Traditionally, British retailers buy nearly half their cut flowers from Holland but now it is cheaper to buy in the UK. Tesco has switched a proportion of its cut-flower account from Holland to the UK.
However, now a supplier of daffodils to Tesco, Really Welsh, is reporting that the battle lines are being drawn between the Welsh and the Cornish.
Tesco's cut flowers technical manager David Fryer said: "Most large British retailers buy their cut flowers from Holland because Dutch growers have the scale of operation that makes it economically viable to buy from them.
"With the current poor exchange rate that is no longer the case and the big UK flower retailers are taking more blooms from British growers. While we have always supported British growers, we are now putting more orders their way, which will result in a potential annual increase of around £10m.
"But if you add all the big UK flower retailers together, this could mean an estimated extra £50m income for British growers."
One of the first British growers benefiting from increased orders is Penzance-based firm Winchester Growers, which is currently supplying Tesco with daffodils.
In the past few weeks the company, which also grows tulips, lilies, dahlias and sunflowers, has seen a 15 per cent increase in orders. Winchester commercial director Simon Pearson said: "The falling value of sterling has been good news and if current demand for tulips and daffodils is anything to go by, this will be a very good season for us.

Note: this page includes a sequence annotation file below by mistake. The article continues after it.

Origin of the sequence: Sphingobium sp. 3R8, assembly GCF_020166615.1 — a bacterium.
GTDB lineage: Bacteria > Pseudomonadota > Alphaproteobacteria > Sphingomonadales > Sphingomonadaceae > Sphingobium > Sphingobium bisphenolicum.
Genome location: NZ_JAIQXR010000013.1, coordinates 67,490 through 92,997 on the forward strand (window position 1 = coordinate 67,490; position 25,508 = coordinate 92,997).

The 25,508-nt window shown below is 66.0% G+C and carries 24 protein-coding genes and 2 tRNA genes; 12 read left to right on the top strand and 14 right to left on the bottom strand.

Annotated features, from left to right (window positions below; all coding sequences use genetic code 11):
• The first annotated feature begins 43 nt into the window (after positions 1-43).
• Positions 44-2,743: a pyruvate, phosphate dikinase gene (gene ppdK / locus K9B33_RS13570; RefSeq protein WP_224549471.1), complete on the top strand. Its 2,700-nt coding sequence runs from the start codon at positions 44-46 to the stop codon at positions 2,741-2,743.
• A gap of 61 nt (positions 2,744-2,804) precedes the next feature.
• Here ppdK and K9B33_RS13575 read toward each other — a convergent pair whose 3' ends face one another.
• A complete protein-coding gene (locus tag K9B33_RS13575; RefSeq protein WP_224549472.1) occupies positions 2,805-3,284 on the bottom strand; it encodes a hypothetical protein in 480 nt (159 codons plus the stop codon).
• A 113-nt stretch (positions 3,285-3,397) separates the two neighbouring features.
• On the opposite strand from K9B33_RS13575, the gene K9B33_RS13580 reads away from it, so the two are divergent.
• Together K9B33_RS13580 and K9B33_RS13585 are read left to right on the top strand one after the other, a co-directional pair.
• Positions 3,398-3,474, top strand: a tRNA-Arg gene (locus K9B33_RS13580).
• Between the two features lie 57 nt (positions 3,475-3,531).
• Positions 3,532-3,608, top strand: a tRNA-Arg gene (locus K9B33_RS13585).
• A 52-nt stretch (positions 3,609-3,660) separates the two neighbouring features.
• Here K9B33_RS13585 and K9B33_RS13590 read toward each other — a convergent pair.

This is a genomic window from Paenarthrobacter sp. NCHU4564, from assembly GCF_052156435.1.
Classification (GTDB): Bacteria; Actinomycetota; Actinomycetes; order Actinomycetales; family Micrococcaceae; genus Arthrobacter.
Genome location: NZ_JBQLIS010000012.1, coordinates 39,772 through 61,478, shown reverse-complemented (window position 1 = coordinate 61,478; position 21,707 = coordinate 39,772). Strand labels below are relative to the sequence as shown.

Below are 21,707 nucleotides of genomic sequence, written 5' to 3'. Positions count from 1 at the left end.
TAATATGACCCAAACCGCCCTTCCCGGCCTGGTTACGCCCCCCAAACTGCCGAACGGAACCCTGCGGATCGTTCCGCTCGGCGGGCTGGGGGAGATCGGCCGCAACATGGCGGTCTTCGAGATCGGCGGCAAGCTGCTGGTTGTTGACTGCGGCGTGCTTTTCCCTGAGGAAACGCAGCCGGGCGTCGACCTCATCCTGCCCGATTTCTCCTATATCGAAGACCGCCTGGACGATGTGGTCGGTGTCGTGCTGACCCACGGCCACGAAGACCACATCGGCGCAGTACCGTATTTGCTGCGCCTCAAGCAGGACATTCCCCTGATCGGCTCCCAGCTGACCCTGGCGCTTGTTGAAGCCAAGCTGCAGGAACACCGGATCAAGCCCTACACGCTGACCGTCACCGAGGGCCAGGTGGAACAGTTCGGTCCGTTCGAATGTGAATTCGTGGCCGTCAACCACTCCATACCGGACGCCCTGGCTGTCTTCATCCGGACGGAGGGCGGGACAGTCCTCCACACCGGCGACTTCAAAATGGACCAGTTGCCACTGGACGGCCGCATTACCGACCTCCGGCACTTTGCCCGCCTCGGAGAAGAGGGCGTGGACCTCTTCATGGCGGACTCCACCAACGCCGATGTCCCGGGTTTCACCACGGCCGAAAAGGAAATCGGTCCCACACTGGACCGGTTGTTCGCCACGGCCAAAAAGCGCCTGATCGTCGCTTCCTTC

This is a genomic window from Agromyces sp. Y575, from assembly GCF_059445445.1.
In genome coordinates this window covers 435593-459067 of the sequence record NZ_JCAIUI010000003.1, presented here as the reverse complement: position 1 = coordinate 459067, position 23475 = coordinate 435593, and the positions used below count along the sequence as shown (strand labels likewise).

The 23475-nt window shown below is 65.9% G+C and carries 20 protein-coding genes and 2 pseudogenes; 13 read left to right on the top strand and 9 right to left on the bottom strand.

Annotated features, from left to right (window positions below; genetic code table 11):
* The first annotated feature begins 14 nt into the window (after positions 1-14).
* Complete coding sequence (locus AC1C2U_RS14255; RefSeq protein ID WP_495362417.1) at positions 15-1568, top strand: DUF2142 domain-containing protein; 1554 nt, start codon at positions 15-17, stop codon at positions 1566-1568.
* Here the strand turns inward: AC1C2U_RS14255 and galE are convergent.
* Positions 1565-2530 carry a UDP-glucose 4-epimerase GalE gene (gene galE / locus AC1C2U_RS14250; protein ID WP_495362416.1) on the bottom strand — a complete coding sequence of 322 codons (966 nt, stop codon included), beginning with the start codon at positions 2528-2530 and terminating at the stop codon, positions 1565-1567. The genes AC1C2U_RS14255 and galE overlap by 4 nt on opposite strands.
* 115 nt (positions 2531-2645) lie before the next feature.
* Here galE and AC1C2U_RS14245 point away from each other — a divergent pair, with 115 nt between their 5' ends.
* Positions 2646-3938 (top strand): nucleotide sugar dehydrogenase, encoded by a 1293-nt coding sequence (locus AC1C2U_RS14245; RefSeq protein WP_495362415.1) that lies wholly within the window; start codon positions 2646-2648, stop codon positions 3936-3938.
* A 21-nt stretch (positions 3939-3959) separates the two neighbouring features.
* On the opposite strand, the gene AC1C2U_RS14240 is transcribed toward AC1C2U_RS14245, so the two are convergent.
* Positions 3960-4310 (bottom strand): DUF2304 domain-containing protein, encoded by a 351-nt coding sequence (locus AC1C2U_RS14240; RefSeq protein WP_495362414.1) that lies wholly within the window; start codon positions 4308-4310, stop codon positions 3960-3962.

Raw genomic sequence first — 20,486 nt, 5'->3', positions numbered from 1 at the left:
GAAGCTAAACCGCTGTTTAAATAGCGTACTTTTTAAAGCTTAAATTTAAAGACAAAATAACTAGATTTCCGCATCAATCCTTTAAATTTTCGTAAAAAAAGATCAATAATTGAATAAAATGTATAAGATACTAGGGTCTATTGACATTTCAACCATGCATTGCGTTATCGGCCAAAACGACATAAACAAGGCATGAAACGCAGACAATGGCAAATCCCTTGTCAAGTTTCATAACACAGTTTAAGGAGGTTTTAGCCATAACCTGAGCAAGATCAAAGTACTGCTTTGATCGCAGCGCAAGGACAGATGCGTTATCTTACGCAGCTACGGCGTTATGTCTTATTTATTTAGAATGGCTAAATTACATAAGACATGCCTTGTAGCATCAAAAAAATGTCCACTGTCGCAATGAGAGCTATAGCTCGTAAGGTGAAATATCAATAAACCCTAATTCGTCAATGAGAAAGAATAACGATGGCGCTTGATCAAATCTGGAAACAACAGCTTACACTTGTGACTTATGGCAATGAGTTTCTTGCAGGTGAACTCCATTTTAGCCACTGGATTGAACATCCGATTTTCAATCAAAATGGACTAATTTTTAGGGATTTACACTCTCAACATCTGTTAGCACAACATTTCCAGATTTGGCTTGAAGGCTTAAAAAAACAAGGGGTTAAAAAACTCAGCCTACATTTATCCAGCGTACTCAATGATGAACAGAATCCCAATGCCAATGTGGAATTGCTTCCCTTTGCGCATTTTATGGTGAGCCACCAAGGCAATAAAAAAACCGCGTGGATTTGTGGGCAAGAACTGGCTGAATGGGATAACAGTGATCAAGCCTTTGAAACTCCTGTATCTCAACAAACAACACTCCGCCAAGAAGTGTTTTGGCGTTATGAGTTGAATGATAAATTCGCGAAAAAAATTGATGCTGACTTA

"But the credit crunch is also having a marked effect on flower-buying trends, with shoppers trading down to buy more affordable rather than exotic blooms, so we think this will also help increase demand for UK-grown varieties."
Really Welsh commercial director Richard Arnold, last year's sales and marketing professional winner at HW's Grower of the Year Awards, said the issue was now battling with UK-grown competition.
"We sell to Tesco and Waitrose in Wales but at the beginning of this year Tesco took some Cornish crop instead because our crop suffered in the snow and from temperatures down to -10 degsC. The question for us is whether we can continue with strong Welsh sales and keep the Cornish out?"
He said recent sales had been buoyant, adding: "We sold every single daffodil destined for St David's Day (1 March) - an improvement on last year when we still had fields of gold.
"But the market has slackened off since then," he added. "The next test is Mothering Sunday. Will dads splash out on expensive imported stuff or will they buy local? We're hoping they will buy local, helping Really Welsh growers like Nick Reynolds from Cardiff."